Pre-Trial Detention

Across the EU, people who have not been convicted of any crime are locked up without good reason for months or even years, often in appalling conditions, with limited access to a lawyer.

Pre-Trial Detention

All states should protect the right to liberty and not use detention except where properly justified. Clearly, in some cases it is necessary to hold a person in custody for a certain period of time after arrest, for example, to ensure vital evidence is preserved or key witnesses are protected. But pre-trial detention is only acceptable where no alternative is available.  Detention conditions must be sanitary, safe and humane. Even if pre-trial detention is justified, those held in detention should be given:

  • facilities to prepare a defence;
  • confidential communications with their lawyer; and
  • a regular review of whether detention remains necessary.

Fair Trials International is calling on the EU to stop excessive detention without trial, and to require EU countries to make more use of alternatives. This includes not using pre-trial detention when alternatives are available; introducing EU legislation to end its arbitrary use; and not using extradition until cases are trial-ready. In 2011 the European Commission carried out a consultation on detention in the EU, and the responses showed widespread support for action from civil society and member states. The European parliament has also called for reform of pre-trial detention in the EU, most recently in its report on the European Arrest Warrant, adopted in January 2014 and inits mid-term review of the Stockholm Programme, adopted in March 2014.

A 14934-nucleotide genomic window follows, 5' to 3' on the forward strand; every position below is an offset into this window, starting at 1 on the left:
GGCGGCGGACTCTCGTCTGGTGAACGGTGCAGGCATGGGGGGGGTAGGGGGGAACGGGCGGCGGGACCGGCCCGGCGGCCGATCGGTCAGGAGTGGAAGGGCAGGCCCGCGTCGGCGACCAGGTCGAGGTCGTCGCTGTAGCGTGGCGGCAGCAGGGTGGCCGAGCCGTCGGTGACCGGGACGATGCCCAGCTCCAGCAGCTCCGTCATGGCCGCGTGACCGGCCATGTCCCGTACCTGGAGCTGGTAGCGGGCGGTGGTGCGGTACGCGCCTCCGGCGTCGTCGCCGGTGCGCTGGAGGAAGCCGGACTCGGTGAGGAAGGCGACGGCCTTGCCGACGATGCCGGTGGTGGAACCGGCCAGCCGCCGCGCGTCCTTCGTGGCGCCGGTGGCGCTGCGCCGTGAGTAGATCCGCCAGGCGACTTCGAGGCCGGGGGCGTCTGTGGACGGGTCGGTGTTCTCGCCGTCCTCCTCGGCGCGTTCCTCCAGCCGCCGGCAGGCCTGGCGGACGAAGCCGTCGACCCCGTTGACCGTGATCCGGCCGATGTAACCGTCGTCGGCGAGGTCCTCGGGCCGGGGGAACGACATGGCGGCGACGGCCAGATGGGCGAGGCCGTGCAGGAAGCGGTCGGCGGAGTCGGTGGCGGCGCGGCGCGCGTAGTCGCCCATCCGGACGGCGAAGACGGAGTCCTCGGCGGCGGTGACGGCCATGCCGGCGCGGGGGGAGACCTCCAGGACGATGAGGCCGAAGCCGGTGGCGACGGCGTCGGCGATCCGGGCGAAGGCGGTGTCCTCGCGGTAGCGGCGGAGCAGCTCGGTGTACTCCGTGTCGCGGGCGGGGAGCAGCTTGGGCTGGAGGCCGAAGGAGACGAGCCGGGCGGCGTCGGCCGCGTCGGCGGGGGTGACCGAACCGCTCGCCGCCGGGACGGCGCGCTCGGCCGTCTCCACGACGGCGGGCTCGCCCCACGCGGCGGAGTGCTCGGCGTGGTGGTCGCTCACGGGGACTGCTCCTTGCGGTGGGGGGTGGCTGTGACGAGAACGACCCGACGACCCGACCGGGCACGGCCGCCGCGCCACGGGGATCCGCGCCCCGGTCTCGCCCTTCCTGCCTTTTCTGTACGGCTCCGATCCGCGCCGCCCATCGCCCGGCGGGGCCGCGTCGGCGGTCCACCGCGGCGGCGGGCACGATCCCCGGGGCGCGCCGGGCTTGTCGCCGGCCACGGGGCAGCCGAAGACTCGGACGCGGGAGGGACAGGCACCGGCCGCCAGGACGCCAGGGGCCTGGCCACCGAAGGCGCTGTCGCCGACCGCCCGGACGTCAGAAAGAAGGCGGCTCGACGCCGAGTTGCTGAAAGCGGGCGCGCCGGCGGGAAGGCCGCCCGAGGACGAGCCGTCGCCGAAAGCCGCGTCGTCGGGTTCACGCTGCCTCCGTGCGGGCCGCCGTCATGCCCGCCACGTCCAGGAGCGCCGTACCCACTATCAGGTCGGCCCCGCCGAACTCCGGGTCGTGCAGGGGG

Meetings with members of our Legal Experts Advisory Panel from Spain, Poland, Hungary, Greece, Lithuania and France in 2012 and 2013 have demonstrated that our concerns regarding pre-trial detention decision making and practices remain a reality across the EU. In September 2013, along with 22 other NGOs, we wrote to the EU Commissioner for Justice – Viviane Reding – to call once again for further EU action on pre-trial detention but her response suggested that the Commission was prioritising other issues.

Fair Trials will continue to campaign to end excessive and arbitrary pre-trial detention, using our clients’ shocking first-hand accounts of their detention to highlight the effects it can have. In our major report – published in March 2014 – Stockholm’s Sunset: New horizons for Justice in Europe – the adoption of EU-wide minimum standards on pre-trial detention was highlighted as a key priority for EU justice policy.

Fair Trials International has produced a summary booklet on Pre-Trial Detention, which is available below. The summary is also available in French, Polish and Spanish.